Executive Briefings

Government Scrutiny Urged for Common Chemicals

A top federal health official and hundreds of environmental scientists on Friday voiced new health concerns about a common class of chemicals used in products as varied as pizza boxes and carpet treatments.

Government Scrutiny Urged for Common Chemicals

The concerted public campaign renews a years-old debate about a class of chemicals known as poly- and perfluoroalkyl substances, or PFASs. After studies showed that some PFASs lingered in people's bodies for years, and appeared to increase the risks of cancer and other health problems, the chemical manufacturer DuPont banned the use of one type of PFAS in its popular Teflon products, and other companies followed suit.

At issue now are replacement chemicals developed by those manufacturers and used in thousands of products, including electronics, footwear, sleeping bags, tents, protective gear for firefighters and even the foams used to extinguish fires.

"Research is needed to find safe alternatives for all current uses of PFASs," according to Linda S. Birnbaum, the head of the national toxicology program for the Department of Health and Human Services.

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The concerted public campaign renews a years-old debate about a class of chemicals known as poly- and perfluoroalkyl substances, or PFASs. After studies showed that some PFASs lingered in people's bodies for years, and appeared to increase the risks of cancer and other health problems, the chemical manufacturer DuPont banned the use of one type of PFAS in its popular Teflon products, and other companies followed suit.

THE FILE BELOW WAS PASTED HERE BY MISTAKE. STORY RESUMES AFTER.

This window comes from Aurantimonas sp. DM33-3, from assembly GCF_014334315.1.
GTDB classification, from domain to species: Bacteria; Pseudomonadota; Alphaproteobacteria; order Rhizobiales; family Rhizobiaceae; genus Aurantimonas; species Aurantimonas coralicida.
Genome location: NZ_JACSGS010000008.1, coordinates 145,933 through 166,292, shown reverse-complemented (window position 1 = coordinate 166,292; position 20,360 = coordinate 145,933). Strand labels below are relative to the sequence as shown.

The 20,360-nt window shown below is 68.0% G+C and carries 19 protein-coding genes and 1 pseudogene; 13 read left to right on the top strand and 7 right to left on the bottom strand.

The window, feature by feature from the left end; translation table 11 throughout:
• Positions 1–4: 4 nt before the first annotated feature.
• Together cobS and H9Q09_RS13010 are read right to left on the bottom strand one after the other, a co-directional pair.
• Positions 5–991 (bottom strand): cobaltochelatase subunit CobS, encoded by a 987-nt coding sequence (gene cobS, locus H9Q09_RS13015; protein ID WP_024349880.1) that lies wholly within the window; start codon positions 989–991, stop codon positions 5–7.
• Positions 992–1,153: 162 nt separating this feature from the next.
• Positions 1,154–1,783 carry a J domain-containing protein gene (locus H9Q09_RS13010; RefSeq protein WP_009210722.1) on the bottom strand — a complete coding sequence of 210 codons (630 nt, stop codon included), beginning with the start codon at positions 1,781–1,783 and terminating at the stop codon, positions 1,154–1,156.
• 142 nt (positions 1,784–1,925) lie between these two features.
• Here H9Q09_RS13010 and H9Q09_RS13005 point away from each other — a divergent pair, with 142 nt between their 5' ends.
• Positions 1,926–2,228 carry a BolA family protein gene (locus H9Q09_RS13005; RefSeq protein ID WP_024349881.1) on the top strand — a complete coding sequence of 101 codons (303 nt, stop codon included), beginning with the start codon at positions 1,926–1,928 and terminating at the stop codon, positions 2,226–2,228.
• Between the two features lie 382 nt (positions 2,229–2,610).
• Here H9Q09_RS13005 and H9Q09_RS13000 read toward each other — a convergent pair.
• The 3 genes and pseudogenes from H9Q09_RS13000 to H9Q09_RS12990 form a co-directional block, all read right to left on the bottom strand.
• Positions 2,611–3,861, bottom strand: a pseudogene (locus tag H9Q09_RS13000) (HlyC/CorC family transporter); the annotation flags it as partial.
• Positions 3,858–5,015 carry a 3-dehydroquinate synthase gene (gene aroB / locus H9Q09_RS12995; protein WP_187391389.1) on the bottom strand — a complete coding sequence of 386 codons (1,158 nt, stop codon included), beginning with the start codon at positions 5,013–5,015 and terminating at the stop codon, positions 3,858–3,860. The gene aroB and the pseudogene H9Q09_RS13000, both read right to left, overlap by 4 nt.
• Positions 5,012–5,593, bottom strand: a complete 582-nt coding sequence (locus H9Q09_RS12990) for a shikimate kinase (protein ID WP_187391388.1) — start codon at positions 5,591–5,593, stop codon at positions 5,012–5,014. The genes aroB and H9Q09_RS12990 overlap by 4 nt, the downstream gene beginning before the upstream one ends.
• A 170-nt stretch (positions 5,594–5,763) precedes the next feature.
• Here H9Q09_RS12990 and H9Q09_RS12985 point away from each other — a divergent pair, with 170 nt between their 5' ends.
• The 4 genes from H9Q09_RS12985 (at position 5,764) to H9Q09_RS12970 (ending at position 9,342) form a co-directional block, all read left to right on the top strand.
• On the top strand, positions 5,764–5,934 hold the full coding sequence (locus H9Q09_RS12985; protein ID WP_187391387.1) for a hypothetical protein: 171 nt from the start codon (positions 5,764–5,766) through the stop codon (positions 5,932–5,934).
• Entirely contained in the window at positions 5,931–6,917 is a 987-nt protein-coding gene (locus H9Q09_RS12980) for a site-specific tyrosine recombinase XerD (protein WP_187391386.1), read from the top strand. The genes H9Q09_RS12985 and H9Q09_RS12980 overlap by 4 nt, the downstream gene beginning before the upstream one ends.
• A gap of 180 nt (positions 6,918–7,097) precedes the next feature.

At issue now are replacement chemicals developed by those manufacturers and used in thousands of products, including electronics, footwear, sleeping bags, tents, protective gear for firefighters and even the foams used to extinguish fires.

"Research is needed to find safe alternatives for all current uses of PFASs," according to Linda S. Birnbaum, the head of the national toxicology program for the Department of Health and Human Services.

Read Full Article

Government Scrutiny Urged for Common Chemicals